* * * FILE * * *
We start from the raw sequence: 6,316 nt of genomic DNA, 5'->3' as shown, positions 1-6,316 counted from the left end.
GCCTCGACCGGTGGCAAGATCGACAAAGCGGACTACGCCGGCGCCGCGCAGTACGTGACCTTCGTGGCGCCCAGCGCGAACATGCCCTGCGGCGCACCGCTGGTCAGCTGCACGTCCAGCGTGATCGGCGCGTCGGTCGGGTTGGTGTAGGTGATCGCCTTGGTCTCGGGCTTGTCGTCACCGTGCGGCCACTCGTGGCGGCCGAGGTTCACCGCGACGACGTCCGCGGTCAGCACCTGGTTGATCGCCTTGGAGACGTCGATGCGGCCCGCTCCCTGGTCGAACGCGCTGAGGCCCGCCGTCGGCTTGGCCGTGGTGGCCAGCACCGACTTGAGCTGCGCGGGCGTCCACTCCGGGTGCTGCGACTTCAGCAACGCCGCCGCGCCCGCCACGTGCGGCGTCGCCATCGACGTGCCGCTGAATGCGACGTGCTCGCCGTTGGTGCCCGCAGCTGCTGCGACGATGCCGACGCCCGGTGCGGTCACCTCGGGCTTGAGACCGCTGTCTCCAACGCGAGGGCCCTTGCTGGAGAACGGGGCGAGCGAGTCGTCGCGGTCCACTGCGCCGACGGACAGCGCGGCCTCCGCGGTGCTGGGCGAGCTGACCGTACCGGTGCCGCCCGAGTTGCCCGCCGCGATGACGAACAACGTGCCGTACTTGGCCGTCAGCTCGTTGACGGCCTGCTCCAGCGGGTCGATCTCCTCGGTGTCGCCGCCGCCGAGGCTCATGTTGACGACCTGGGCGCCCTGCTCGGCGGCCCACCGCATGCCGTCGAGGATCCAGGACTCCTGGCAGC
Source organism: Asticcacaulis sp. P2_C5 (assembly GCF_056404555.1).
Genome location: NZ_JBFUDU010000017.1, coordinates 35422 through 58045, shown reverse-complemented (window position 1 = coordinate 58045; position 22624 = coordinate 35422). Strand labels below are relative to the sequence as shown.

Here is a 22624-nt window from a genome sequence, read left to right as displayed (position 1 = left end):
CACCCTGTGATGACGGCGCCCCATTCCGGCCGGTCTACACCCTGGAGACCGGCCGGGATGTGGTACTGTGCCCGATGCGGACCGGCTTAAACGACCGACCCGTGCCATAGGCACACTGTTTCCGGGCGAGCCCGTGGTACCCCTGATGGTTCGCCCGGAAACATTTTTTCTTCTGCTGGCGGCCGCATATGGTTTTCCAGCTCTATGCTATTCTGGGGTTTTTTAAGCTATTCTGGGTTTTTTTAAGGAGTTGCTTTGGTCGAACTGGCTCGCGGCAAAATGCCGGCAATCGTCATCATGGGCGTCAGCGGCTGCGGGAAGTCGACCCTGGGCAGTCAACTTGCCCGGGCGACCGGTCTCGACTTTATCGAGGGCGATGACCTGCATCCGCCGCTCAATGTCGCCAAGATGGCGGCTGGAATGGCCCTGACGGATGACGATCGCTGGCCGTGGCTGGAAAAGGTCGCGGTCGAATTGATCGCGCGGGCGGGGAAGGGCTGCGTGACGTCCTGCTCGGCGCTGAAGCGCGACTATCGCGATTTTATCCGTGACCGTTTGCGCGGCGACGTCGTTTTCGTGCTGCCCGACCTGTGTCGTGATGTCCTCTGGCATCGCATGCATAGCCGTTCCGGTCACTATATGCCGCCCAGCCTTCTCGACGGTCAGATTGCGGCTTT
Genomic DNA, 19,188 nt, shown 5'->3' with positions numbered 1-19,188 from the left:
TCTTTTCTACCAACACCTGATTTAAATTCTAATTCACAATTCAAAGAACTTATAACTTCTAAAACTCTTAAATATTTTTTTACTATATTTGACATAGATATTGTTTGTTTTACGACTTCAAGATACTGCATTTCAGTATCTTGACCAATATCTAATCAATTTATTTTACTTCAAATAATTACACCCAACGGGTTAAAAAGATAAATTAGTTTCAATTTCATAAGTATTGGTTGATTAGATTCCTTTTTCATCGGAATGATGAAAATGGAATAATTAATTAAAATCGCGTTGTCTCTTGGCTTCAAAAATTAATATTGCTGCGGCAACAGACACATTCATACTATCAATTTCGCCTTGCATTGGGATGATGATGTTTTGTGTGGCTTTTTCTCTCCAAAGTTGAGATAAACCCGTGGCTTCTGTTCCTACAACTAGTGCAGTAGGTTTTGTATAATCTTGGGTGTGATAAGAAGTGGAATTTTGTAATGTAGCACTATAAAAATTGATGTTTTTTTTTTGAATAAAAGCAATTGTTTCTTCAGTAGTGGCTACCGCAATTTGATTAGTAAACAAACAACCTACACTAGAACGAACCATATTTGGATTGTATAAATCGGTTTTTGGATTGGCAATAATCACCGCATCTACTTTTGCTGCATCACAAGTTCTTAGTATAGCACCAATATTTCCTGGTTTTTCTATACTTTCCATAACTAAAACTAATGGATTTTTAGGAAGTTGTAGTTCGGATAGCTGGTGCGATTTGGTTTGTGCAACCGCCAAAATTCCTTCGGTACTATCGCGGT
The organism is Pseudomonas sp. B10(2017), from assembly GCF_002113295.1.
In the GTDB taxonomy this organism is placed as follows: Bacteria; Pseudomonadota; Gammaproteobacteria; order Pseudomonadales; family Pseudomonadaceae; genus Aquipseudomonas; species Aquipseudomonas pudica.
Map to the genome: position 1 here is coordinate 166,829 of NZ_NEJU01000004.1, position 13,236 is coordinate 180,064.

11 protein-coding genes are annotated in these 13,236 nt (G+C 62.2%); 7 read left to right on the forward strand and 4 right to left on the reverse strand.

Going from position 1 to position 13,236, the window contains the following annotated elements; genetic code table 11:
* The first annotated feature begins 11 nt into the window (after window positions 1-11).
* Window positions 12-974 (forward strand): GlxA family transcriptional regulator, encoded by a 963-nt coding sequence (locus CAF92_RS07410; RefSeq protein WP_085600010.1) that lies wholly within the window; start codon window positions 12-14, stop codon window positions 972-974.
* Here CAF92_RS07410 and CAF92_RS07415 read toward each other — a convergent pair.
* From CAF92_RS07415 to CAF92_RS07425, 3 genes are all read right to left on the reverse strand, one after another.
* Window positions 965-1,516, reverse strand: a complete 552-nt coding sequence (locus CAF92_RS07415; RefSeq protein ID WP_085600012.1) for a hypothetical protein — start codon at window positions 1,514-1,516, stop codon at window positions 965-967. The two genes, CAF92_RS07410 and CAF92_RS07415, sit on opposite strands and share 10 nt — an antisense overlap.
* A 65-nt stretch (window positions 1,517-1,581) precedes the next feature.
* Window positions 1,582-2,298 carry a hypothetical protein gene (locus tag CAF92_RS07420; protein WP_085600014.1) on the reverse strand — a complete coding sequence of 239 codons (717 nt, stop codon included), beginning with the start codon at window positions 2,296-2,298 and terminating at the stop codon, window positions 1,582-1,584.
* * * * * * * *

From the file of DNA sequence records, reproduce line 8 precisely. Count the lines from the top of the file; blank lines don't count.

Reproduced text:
TCTTTTCTACCAACACCTGATTTAAATTCTAATTCACAATTCAAAGAACTTATAACTTCTAAAACTCTTAAATATTTTTTTACTATATTTGACATAGATATTGTTTGTTTTACGACTTCAAGATACTGCATTTCAGTATCTTGACCAATATCTAATCAATTTATTTTACTTCAAATAATTACACCCAACGGGTTAAAAAGATAAATTAGTTTCAATTTCATAAGTATTGGTTGATTAGATTCCTTTTTCATCGGAATGATGAAAATGGAATAATTAATTAAAATCGCGTTGTCTCTTGGCTTCAAAAATTAATATTGCTGCGGCAACAGACACATTCATACTATCAATTTCGCCTTGCATTGGGATGATGATGTTTTGTGTGGCTTTTTCTCTCCAAAGTTGAGATAAACCCGTGGCTTCTGTTCCTACAACTAGTGCAGTAGGTTTTGTATAATCTTGGGTGTGATAAGAAGTGGAATTTTGTAATGTAGCACTATAAAAATTGATGTTTTTTTTTTGAATAAAAGCAATTGTTTCTTCAGTAGTGGCTACCGCAATTTGATTAGTAAACAAACAACCTACACTAGAACGAACCATATTTGGATTGTATAAATCGGTTTTTGGATTGGCAATAATCACCGCATCTACTTTTGCTGCATCACAAGTTCTTAGTATAGCACCAATATTTCCTGGTTTTTCTATACTTTCCATAACTAAAACTAATGGATTTTTAGGAAGTTGTAGTTCGGATAGCTGGTGCGATTTGGTTTGTGCAACCGCCAAAATTCCTTCGGTACTATCGCGGT